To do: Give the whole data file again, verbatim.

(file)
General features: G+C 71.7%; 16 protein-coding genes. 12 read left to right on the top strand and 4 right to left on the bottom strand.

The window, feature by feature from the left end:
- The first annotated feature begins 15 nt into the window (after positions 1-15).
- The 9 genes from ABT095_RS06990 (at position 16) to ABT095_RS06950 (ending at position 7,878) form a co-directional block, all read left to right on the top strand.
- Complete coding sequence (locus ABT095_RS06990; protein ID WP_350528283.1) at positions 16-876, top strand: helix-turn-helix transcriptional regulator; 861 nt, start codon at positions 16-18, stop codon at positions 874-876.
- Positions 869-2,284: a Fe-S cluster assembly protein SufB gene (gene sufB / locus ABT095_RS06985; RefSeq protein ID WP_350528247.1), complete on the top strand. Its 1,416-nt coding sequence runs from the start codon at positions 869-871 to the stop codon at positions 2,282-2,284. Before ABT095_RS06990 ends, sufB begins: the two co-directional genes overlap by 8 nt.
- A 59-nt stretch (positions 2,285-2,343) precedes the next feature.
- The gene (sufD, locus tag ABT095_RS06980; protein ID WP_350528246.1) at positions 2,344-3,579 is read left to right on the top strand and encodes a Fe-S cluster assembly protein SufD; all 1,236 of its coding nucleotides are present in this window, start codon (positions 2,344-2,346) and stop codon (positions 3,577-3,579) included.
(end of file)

General features: G+C 71.7%; 16 protein-coding genes. 12 read left to right on the top strand and 4 right to left on the bottom strand.

The window, feature by feature from the left end:
- The first annotated feature begins 15 nt into the window (after positions 1-15).
- The 9 genes from ABT095_RS06990 (at position 16) to ABT095_RS06950 (ending at position 7,878) form a co-directional block, all read left to right on the top strand.
- Complete coding sequence (locus ABT095_RS06990; protein ID WP_350528283.1) at positions 16-876, top strand: helix-turn-helix transcriptional regulator; 861 nt, start codon at positions 16-18, stop codon at positions 874-876.
- Positions 869-2,284: a Fe-S cluster assembly protein SufB gene (gene sufB / locus ABT095_RS06985; RefSeq protein ID WP_350528247.1), complete on the top strand. Its 1,416-nt coding sequence runs from the start codon at positions 869-871 to the stop codon at positions 2,282-2,284. Before ABT095_RS06990 ends, sufB begins: the two co-directional genes overlap by 8 nt.
- A 59-nt stretch (positions 2,285-2,343) precedes the next feature.
- The gene (sufD, locus tag ABT095_RS06980; protein ID WP_350528246.1) at positions 2,344-3,579 is read left to right on the top strand and encodes a Fe-S cluster assembly protein SufD; all 1,236 of its coding nucleotides are present in this window, start codon (positions 2,344-2,346) and stop codon (positions 3,577-3,579) included.